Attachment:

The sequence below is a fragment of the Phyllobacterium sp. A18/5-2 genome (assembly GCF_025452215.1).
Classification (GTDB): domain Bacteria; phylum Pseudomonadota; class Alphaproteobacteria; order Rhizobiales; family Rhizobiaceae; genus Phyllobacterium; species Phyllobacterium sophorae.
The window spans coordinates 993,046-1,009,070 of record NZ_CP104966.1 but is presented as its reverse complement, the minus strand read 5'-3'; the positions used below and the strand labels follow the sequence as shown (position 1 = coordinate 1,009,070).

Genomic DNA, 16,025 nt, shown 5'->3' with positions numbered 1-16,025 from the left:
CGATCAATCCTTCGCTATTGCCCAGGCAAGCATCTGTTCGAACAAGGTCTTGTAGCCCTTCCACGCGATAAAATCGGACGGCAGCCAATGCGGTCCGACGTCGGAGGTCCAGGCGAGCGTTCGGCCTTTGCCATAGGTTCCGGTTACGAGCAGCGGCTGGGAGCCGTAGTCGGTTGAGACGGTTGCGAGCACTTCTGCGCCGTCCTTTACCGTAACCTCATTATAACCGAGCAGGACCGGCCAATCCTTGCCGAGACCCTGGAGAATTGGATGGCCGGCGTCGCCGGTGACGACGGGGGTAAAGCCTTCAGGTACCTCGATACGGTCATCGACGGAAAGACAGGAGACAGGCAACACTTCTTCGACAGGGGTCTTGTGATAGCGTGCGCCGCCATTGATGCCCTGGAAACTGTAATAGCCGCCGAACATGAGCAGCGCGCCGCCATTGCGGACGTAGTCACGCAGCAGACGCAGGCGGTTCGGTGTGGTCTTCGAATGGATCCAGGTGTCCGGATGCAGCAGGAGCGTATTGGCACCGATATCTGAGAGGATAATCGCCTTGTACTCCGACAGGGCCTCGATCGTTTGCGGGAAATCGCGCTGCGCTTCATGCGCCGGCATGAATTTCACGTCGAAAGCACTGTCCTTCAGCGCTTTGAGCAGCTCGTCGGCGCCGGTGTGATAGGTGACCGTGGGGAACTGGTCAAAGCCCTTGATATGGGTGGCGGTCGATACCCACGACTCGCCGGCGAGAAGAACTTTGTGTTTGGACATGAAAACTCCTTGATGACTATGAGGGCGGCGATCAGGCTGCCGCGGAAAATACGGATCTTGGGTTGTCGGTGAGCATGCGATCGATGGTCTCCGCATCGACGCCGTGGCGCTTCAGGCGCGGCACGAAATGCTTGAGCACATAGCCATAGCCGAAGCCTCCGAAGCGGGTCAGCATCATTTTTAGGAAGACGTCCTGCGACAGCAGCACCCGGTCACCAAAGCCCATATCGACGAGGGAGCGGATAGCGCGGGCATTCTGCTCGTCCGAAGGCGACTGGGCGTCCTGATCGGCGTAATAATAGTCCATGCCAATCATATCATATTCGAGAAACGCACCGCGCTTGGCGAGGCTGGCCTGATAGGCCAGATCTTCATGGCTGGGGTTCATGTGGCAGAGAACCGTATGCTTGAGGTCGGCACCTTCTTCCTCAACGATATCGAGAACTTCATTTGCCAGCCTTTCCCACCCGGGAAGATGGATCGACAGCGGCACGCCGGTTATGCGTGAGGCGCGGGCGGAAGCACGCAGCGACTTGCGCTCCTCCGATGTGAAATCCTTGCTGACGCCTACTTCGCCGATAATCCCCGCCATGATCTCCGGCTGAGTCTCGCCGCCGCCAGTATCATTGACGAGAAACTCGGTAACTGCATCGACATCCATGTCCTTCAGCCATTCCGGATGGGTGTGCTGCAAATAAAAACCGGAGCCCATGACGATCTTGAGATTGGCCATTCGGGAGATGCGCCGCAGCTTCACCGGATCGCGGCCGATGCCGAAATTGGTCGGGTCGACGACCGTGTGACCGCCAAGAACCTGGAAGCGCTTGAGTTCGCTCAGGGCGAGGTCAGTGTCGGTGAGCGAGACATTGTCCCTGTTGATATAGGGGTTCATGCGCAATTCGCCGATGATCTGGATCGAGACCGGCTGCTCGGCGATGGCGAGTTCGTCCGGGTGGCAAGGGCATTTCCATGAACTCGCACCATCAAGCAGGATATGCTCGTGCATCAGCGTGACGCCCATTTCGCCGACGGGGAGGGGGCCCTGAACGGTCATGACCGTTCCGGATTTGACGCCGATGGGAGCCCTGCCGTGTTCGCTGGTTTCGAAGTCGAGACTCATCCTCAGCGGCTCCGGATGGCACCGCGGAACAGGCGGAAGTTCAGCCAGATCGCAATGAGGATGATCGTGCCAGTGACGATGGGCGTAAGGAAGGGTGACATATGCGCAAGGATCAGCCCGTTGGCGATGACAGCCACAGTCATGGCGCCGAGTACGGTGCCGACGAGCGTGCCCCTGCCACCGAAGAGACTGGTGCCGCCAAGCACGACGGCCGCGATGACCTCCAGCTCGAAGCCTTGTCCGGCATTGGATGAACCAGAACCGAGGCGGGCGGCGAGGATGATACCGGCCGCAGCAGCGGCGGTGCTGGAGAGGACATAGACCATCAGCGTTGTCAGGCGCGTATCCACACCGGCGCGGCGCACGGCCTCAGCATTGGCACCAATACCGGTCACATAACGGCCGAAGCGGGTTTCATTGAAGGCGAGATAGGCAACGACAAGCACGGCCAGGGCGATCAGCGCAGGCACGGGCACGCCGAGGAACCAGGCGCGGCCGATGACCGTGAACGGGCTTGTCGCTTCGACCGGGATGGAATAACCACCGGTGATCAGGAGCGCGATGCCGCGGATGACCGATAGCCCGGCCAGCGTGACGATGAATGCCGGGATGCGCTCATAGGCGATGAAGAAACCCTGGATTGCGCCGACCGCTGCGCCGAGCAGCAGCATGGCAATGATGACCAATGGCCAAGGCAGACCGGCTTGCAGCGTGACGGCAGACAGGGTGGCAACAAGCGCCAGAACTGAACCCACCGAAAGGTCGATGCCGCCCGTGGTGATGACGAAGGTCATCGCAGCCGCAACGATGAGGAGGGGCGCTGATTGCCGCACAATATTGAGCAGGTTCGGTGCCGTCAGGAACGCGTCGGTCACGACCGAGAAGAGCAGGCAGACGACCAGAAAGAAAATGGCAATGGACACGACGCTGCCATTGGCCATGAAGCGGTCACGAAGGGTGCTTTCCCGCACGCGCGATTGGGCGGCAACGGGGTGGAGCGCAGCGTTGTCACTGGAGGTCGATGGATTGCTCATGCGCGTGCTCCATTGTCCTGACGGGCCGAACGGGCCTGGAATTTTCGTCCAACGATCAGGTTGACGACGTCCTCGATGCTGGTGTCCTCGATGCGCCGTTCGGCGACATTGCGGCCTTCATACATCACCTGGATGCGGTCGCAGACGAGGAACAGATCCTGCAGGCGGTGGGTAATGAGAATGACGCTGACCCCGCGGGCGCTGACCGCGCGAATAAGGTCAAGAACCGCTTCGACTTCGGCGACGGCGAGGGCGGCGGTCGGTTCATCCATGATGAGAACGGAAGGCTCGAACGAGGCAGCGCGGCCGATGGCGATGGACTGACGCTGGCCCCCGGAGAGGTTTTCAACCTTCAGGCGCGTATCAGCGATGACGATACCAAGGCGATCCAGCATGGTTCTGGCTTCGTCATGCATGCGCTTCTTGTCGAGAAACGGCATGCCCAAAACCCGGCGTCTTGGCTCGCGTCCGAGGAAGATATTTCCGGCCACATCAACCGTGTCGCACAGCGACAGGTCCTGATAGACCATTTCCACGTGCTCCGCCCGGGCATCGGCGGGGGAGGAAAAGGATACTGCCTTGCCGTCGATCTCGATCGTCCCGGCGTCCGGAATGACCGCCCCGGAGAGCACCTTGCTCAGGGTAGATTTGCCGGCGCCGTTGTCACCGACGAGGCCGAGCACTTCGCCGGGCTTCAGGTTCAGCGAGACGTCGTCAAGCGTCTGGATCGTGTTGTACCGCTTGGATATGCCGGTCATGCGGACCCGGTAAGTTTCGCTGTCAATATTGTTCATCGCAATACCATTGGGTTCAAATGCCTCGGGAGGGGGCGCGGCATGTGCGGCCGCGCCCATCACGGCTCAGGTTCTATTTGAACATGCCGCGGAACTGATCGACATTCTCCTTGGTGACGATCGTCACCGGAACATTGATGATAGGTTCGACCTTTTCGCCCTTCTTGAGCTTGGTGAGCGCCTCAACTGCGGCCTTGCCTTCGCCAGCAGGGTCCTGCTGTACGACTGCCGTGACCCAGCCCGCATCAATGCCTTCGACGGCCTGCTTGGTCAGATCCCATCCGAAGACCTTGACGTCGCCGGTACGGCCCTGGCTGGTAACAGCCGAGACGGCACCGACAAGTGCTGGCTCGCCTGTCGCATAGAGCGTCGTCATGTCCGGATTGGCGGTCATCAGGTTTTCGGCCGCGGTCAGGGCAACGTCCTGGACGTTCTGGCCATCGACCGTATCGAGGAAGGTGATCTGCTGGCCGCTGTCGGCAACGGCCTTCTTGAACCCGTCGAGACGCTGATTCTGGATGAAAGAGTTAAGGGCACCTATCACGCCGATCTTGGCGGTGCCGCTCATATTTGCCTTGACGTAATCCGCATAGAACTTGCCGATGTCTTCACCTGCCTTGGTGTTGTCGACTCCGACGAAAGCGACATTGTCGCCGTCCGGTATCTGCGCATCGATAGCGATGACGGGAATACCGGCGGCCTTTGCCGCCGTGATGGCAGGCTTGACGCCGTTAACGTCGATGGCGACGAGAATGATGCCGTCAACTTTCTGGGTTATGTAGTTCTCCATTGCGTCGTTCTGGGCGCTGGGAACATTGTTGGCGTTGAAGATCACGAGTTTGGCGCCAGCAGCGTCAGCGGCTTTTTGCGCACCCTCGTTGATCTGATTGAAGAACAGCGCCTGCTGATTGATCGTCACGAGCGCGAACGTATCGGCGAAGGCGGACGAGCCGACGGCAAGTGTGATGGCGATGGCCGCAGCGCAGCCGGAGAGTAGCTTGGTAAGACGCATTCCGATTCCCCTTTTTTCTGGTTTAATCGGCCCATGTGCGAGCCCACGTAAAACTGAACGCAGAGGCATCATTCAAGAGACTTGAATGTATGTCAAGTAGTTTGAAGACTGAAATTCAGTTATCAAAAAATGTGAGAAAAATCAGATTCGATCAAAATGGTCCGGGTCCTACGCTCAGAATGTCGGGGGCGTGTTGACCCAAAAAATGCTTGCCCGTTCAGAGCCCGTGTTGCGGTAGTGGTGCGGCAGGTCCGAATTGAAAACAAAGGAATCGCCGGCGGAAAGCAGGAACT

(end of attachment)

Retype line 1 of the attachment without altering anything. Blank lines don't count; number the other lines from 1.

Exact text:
The sequence below is a fragment of the Phyllobacterium sp. A18/5-2 genome (assembly GCF_025452215.1).